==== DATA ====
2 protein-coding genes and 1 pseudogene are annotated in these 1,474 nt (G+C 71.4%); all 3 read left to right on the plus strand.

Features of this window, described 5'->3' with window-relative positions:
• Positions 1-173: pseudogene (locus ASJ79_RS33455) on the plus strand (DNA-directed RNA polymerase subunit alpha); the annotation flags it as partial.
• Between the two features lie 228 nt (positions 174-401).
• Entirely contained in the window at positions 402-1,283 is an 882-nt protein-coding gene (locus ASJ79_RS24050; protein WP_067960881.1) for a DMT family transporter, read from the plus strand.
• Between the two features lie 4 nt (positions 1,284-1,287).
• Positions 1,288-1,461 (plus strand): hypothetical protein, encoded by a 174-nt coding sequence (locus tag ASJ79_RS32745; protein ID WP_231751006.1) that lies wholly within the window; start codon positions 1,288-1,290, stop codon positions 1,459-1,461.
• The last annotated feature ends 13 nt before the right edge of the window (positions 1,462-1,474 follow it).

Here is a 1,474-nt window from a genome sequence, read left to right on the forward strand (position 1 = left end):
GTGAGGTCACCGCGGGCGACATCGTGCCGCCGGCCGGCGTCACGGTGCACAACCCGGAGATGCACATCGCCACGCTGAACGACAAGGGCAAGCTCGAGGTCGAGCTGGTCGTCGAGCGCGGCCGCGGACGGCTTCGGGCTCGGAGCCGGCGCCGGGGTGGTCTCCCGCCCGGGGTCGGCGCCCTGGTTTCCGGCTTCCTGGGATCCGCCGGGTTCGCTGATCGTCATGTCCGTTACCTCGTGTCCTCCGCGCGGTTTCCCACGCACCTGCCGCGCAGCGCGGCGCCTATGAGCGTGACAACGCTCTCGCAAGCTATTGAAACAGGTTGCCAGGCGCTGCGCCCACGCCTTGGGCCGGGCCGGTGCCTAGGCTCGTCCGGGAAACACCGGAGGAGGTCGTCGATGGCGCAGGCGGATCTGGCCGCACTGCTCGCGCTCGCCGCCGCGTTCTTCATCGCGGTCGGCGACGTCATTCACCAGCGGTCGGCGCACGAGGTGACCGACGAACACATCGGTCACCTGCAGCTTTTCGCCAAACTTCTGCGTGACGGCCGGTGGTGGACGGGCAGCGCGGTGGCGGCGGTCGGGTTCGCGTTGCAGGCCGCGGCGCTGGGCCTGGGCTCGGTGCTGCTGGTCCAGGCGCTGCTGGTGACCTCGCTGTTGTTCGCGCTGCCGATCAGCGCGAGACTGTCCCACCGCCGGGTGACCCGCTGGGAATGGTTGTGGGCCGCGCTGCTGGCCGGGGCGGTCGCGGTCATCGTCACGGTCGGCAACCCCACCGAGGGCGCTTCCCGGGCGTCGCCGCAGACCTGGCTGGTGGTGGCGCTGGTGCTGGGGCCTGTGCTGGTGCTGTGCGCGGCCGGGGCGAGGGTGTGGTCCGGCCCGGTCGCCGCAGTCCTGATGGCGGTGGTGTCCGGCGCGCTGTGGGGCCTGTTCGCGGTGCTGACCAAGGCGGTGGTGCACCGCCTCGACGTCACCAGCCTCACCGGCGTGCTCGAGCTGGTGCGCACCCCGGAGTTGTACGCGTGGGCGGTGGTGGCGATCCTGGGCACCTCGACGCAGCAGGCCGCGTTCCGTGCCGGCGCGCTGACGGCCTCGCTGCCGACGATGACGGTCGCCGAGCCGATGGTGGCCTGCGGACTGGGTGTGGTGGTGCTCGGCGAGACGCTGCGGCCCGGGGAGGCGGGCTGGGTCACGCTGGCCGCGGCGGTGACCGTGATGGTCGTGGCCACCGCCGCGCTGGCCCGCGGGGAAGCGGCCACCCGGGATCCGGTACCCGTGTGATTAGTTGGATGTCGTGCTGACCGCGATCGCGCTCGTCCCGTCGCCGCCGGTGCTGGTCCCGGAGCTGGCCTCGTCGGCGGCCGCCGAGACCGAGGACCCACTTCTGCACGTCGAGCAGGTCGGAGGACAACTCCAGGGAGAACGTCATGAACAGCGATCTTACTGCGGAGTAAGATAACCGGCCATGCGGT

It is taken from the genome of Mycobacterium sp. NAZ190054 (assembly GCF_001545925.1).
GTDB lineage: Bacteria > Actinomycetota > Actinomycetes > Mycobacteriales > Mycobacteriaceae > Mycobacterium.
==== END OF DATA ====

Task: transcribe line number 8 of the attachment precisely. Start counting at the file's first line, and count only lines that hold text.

• The last annotated feature ends 13 nt before the right edge of the window (positions 1,462-1,474 follow it).